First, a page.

A Humanitarian Outlook on the Drug Epidemic

By: Nate Sikora – Staff Writer

According to the Ohio Department of Health, the number of opioid related deaths in Ohio has increased 775 percent from 2003 to 2015. Death rates are increasing faster than county coroner’s offices can handle. For example, Stark County in northeast Ohio is currently facing an overflow of bodies in their county morgue.

In response to the overflow, the state issued the county a cold-storage trailer to aid with the overflow of bodies. Research shows that the rise in reported total deaths are directly linked to opioid related issues, specifically heroin and prescription painkillers. The overall drug epidemic is actually a recent phenomenon in the United States, where it has become an increasingly noticeable problem nationwide in the past decade or so.

Regardless of the illegality of narcotics and other substances, it is objectively clear that our society has an issue with drug abuse. This is no longer a legal issue, but rather, a human issue. United States public policy should stop treating drug abuse as a criminal offense and start treating it as the issue it really is: a health crisis.

Firstly, what often goes unexamined when discussing drug abuse is the emphasis applied to the supply and demand for drugs. The criminality placed on drugs by U.S. law, usually related to what “schedule” a drug is classified as, almost entirely deals with the supply side of drugs: possession and distribution.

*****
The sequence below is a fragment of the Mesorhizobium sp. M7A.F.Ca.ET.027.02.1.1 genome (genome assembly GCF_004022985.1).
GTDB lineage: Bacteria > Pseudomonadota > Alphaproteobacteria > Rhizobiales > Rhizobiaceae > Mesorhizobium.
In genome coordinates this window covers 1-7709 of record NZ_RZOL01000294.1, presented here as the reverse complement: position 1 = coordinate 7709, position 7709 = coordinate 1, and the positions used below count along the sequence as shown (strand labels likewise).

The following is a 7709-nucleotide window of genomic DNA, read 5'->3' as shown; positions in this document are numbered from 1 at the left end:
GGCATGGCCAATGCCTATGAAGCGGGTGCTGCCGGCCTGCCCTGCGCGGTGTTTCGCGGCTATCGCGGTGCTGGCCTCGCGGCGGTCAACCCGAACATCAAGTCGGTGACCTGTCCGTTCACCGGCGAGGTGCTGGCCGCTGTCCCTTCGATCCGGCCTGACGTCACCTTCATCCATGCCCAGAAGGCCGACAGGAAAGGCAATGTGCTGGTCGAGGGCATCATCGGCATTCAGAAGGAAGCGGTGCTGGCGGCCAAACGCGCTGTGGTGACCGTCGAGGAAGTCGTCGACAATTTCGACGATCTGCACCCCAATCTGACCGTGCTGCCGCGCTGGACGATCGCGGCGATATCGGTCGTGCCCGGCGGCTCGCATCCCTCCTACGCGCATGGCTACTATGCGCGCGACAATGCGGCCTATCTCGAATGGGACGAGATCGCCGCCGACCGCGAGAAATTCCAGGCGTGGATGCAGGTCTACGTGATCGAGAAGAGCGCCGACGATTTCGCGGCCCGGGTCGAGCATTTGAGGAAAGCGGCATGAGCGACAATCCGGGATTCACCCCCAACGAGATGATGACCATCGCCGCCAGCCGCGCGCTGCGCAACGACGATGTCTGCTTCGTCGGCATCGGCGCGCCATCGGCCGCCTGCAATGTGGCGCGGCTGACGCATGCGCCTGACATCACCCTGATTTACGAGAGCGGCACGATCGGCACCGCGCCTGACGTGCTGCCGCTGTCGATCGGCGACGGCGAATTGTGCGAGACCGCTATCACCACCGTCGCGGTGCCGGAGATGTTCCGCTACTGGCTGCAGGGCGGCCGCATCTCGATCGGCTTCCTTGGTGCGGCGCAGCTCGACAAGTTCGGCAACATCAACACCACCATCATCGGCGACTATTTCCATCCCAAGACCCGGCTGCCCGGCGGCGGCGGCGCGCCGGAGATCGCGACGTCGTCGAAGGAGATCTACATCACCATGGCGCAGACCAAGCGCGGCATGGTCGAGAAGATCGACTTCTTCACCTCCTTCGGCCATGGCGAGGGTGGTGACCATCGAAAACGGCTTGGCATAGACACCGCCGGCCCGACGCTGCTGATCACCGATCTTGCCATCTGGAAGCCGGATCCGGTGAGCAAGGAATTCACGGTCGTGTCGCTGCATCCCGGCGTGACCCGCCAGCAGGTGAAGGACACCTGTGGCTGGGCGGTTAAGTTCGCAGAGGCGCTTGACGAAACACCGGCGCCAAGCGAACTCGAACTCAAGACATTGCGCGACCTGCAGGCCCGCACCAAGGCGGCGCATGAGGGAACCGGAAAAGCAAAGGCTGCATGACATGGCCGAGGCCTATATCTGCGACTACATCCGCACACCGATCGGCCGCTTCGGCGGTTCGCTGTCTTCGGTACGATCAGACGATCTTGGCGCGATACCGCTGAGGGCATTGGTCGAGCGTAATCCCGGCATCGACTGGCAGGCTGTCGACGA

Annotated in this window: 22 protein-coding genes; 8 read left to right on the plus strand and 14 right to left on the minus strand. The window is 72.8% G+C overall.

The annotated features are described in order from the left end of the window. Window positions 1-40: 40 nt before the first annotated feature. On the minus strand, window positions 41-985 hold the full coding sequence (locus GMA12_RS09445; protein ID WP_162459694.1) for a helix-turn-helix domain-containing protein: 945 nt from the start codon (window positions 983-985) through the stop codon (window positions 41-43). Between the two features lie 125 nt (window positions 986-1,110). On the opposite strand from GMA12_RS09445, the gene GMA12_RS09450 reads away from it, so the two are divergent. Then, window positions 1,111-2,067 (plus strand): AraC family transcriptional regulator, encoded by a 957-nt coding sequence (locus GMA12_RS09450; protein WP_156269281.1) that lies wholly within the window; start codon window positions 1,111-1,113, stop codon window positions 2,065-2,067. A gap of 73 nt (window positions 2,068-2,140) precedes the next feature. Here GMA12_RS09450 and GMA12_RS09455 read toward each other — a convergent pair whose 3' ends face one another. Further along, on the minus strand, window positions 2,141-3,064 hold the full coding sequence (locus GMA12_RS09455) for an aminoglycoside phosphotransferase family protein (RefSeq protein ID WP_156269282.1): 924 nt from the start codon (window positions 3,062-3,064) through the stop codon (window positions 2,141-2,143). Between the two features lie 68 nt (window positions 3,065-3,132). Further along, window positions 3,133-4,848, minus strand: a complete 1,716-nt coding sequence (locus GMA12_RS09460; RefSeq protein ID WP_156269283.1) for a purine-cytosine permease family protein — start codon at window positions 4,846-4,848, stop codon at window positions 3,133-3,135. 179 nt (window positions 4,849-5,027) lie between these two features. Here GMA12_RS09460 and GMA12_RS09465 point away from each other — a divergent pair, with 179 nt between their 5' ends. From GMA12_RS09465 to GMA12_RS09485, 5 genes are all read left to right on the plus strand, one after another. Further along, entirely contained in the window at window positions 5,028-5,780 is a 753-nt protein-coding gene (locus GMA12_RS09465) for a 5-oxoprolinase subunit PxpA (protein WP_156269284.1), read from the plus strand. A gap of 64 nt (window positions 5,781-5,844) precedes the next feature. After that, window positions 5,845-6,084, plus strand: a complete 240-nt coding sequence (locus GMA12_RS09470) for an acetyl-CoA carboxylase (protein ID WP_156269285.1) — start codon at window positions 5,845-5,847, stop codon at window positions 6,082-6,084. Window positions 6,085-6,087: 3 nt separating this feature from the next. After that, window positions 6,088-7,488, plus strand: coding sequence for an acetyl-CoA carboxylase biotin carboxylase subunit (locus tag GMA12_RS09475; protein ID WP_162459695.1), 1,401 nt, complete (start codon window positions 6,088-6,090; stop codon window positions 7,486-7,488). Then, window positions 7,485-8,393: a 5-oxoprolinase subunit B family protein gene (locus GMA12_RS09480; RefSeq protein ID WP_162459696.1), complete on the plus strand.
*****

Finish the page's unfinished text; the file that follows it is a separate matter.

The mentality initiated originally by Nixon and exacerbated by Reagan in his “tough on crime” bills, the production and possession of drugs was heavily penalized with the increase in mandatory minimum sentencing. The problem with this system is that it does not acknowledge the demand of drugs.

Within any market, if there is a demand, there will somehow be a supply. In other words, there will be demand for a good or service regardless of the legality of that service. If we take this sentiment as truth, then the war on drugs is entirely flawed.

Since the law targets supply but drags down the demanders with it, law enforcement has created the fallacy that anyone who does drugs is a bad person – what I call the Jeff Sessions mentality. It links the actions of drug cartels and drug dealers directly to the users, but in reality drug users should be distinctly different from the production (supply) side of the equation.

As a result, a negative stigma exists toward drug users. The negative stigma consequently leaks into how we treat addicts, which has been reprehensible at best. Addicts lose their jobs, their family, their friends, and often, their lives. The superficial, bigoted mainstream mentality that drug users are bad people has, effectively, costed hundreds of thousands of lives.

People seldom realize the impact ideas have on real life systems – the war on drugs is the epitome of this happening. It is not until a family member, a friend, or even yourself, is directly affected by this tragic phenomenon do people then become conscious of the real issues at hand.